Stephen Arnold, September 29, 2009

Oracle Tahiti Is No Vacation

September 29, 2009

Oracle and its various search systems have dropped off my radar. Unfortunately I received a call from a former colleague asking me a question about SES 10g configuration. I thought I had downloaded documentation for this system, but I think the downloading tool went south and I never mustered the energy to try and snag the Oracle docs. Latency on the Oracle Web site has been an issue for me in rural Kentucky. I navigated to Tahiti, which you can access at http://tahiti.oracle.com/. I tried a number of search strings. The search result for “Oracle search” was a blank screen. Another of my queries produced this remarkable result list:

oracle results

I then tried just the search string “search”. Here’s what I received:

oracle results 2

Several aspects of these queries left me dumbfounded:

First, why is the search system unable to return hits about Secure Enterprise Search, Ultra Search, search, and text retrieval?

Second, why are these two result lists so dissimilar. Both results were generated by Tahiti and I have zero idea why the results vary.

Third, what happened to relevance, snippets, facets, and other useful features that I saw in a search system used for Oracle’s marketing literature. I think that system was provided by Siderean Software. Even TripleHop can produce more meaningful results.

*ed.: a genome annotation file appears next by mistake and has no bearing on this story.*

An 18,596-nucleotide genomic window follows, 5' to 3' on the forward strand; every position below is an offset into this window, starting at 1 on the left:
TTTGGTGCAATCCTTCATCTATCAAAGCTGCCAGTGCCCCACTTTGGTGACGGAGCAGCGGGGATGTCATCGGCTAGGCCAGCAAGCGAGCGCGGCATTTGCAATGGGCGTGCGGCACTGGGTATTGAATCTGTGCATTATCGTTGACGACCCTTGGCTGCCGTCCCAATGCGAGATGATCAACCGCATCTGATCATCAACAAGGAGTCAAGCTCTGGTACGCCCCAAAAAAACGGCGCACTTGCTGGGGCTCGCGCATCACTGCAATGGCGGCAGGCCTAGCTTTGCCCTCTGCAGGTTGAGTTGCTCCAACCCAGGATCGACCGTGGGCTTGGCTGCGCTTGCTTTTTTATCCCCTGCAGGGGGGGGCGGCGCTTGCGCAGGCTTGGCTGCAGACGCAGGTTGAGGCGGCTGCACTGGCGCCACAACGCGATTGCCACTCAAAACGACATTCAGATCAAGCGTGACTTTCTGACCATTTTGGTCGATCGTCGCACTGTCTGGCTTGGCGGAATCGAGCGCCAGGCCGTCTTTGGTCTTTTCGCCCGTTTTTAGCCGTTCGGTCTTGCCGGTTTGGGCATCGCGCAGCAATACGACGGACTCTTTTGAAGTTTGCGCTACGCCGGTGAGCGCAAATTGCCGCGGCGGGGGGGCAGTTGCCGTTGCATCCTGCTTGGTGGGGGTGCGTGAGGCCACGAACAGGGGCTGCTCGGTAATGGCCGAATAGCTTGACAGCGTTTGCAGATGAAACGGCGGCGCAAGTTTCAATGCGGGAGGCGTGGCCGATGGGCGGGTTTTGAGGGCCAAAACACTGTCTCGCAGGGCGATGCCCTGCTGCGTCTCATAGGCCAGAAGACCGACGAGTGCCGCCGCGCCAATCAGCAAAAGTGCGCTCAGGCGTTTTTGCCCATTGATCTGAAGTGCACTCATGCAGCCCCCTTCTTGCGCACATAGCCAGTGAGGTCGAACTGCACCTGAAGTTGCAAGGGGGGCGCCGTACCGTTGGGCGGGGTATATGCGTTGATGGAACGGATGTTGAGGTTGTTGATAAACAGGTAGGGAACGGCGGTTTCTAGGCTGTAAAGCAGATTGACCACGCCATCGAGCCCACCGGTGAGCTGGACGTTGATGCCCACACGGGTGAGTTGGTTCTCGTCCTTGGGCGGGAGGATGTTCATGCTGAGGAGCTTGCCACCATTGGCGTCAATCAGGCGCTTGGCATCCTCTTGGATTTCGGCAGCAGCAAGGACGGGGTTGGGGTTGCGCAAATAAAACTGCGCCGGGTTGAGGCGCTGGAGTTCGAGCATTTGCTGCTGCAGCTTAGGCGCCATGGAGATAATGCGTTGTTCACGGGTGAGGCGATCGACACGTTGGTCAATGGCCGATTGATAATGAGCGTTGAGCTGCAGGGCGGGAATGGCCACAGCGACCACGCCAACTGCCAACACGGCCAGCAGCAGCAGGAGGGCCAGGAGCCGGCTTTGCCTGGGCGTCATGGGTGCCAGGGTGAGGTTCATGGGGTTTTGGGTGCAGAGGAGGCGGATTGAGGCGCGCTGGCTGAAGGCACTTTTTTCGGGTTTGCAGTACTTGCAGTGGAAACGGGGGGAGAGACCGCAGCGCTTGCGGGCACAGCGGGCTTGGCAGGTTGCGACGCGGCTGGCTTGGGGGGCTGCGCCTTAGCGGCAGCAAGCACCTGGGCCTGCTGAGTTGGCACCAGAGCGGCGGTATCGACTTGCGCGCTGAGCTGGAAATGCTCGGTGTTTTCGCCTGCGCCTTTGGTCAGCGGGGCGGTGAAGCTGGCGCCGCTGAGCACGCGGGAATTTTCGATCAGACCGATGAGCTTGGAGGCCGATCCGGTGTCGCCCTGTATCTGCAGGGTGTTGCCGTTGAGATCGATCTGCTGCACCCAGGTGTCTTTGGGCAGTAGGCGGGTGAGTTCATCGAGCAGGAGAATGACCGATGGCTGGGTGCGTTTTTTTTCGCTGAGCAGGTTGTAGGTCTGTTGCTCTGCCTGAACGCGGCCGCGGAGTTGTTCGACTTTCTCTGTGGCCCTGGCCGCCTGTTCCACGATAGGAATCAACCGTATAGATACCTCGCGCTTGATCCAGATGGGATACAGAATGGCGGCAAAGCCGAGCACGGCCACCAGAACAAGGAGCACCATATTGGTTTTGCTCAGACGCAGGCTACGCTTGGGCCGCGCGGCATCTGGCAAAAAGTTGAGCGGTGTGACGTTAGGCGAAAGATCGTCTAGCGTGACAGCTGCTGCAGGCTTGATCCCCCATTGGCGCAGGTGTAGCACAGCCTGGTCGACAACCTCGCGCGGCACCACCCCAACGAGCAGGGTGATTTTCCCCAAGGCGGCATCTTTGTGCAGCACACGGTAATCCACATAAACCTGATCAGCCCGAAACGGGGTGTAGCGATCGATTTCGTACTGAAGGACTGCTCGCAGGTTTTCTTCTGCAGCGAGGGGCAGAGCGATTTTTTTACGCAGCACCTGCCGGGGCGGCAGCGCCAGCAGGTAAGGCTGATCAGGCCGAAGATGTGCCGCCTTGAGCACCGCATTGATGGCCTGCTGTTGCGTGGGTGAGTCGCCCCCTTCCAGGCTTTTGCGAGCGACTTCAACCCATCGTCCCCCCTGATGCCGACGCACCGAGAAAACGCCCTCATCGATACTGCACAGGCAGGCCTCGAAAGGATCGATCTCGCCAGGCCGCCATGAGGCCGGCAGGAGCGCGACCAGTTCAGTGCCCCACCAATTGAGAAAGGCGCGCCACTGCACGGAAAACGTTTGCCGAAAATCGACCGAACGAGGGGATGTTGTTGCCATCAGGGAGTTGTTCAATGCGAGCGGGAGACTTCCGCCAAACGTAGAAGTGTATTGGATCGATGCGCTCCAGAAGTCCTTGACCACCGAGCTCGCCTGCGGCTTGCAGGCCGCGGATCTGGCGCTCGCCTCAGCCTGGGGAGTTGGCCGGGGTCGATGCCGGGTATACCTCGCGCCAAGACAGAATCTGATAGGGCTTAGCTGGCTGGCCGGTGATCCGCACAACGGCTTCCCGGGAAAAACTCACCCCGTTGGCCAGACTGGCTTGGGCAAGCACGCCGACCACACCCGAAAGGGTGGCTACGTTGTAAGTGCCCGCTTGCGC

I thought IBM had the blue ribbon for frustrating search systems. I may have to revise that opinion.

Stephen Arnold, September 29, 2009

CNN Dogpaddles for Dollars, Stories Just $199

September 29, 2009

CNN is looking at a freight train speeding down the tracks. CNN is in an auto stalled across the rail crossing. User generated videos, Web logs, and Tweets make it easy for me to check out what is going on without the help of CNN’s talking heads. To generate cash and get some traffic, CNN will license rights to one of its stories for $199. The price is less than the $500 that the $500 charged by iCopyright. You can read the details in “À la Carte Services from CNN Sells Stories for $199” and make your judgment about the offer. You can buy a story at the CNN store. Hurry.

Stephen Arnold, September 29, 2009

Exclusive Interview with SurfRay President

September 29, 2009

SurfRay has come roaring back into the search and content processing sector. SurfRay, like many other companies, had to tighten its belt and straighten its tie in the wake of the global financial turmoil. With the release of new versions of Ontolica (a search system that snaps into SharePoint) and MondoSearch (a platform independent Web site search solution), SurfRay is making sales again. ArnoldIT.com spoke with Søren Pallesen about the firm’s new products. In a wide ranging interview, Mr. Pallesen, a former Gartner Group consultant, said: